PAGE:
I was lucky enough to get to work with them on some web graphics + marketing materials in 2015. Truly creative women.
This entrepreneur interview series is an extra special treat because they are partners in business. One you decide to make your business a partnership, things are approached differently + the journey is definitely different. I love having this perspective to share with you all about what it is like to be entrepreneurial business partners.
How did you become interested in starting your own business?
For me, I think I’ve always wanted to be my own boss. I’m a self-starter and the idea of working toward my own goals and being able to impart the values I appreciate in a great boss to others were appealing.
I realized quickly that living off of someone else’s schedule for my life wasn’t what would creatively and professionally bring me joy. Starting my own business would allow for both the challenge and flexibility I craved.
What is your business + how do you get paid?
We plan weddings! Month-of planning, partial planning or full planning, we help couples organize and simplify the process to make their wedding day as seamless as possible.
Same as above! In the future, we’ll look at adding a retail side to our weddings as well.
What kinds of growth patterns do you see for your business/industry?
We see more venues requiring wedding coordinators for the day of the wedding and more brides understanding the value of having a wedding planner. I think when our parents’ generation was getting married they only thought of a wedding planner as a service reserved for the wealthy for a lavish wedding. Now even the simplest backyard weddings can still benefit from having a wedding planner by relieving the stress off of the couples’ families for vendor coordination, set up, cueing events and cleaning up when everyone else is exhausted.
There’s definitely more of a push for personal touches via creative design. While we see many instances of similar décor and thematic elements, more and more couples are really bringing their stories, their pasts, their families and their future plans into the wedding design and planning process instead of going with the ‘traditional’ things they often hear of from older generations. We love being able to use that as creative fuel when designing weddings.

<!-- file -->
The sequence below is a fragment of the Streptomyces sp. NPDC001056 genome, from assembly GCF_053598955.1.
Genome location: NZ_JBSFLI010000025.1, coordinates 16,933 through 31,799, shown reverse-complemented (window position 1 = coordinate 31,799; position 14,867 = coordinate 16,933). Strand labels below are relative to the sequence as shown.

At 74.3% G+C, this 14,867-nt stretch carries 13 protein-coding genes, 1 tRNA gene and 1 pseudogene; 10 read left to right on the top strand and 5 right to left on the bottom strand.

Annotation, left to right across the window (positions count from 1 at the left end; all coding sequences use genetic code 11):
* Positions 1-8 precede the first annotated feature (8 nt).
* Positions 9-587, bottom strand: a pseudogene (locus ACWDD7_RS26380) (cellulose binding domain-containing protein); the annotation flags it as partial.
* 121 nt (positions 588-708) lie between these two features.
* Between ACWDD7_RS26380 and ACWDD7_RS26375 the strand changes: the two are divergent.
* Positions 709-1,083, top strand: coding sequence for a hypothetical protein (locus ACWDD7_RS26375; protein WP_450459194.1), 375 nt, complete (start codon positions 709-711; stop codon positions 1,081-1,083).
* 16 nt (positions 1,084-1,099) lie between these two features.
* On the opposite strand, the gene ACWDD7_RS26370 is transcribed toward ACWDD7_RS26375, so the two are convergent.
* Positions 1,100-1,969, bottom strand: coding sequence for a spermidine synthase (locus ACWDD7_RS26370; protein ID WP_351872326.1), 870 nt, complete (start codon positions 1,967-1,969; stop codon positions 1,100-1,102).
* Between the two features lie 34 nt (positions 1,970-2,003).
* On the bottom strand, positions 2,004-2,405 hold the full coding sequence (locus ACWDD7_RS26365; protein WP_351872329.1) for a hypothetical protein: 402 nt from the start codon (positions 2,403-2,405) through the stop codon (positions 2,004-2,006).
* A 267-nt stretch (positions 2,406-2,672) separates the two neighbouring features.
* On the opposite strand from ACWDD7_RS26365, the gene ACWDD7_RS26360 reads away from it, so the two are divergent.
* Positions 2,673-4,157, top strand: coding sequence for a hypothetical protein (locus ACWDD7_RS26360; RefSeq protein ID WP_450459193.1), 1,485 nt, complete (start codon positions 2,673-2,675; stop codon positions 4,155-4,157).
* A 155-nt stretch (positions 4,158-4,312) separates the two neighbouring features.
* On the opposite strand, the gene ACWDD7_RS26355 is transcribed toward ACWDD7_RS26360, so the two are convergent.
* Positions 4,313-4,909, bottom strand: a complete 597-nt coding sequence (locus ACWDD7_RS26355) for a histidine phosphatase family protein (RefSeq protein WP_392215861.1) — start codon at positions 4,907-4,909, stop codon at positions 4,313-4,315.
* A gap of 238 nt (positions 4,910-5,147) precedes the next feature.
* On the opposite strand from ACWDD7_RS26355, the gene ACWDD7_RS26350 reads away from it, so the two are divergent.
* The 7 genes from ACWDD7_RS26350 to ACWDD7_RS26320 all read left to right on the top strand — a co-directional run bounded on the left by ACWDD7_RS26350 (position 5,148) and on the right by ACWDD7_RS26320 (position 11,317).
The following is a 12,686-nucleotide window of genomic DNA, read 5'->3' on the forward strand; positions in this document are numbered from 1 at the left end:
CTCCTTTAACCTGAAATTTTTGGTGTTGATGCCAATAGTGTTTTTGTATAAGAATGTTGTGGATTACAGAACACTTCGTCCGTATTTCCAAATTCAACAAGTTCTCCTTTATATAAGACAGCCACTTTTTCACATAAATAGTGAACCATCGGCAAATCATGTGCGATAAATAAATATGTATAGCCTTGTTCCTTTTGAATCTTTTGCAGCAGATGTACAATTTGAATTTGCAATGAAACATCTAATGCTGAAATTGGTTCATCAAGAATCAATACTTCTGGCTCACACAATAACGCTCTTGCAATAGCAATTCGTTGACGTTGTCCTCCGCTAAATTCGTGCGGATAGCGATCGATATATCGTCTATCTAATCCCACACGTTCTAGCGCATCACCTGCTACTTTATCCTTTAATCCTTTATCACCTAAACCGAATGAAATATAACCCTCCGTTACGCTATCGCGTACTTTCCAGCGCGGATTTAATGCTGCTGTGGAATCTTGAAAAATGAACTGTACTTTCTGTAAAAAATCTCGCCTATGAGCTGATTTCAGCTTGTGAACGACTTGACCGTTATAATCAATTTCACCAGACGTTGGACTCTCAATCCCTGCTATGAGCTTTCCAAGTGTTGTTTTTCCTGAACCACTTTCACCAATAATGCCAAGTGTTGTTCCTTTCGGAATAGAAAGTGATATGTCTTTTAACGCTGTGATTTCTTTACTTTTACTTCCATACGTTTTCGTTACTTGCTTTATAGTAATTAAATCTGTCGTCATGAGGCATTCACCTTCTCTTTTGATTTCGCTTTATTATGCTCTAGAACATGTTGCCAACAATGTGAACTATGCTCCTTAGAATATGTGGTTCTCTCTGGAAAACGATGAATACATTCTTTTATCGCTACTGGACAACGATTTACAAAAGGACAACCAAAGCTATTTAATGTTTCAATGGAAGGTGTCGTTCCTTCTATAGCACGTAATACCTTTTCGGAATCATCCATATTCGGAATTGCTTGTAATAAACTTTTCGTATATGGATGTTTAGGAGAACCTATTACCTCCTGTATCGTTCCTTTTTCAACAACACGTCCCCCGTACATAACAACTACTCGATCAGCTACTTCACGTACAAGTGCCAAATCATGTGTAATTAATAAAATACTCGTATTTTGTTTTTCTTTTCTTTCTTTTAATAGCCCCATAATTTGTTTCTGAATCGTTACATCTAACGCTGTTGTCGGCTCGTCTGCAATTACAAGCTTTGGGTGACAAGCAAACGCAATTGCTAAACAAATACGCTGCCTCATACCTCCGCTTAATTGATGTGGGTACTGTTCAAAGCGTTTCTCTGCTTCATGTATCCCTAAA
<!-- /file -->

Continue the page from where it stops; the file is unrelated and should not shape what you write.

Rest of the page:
From your experience, what personal attributes do you think are essential for success?
The love for your industry and your chosen career because that passion will keep you pushing through when it feels so easy to give up and run away. A persevering attitude with the inability to give up and a kindness and caring for your clients that will shine through in your work.
Humility in all you do, never-ending positivity in light of all instances and a constant drive to be the best version of yourself and your company. Surrounding yourself with those that lift you up both personally and professionally is also key.
What does success mean to you?
It means that in the most stressful of situations, you close your eyes and take a breath knowing what you do brings you and those you serve the utmost joy. Having that as the foundational reason of why you work, to us, is the definition of success. When you have a deep passion for what you do for others and it comes from the heart and not from the numbers in your bank account, I think that’s when you’ve made it as your own boss which for us is successful.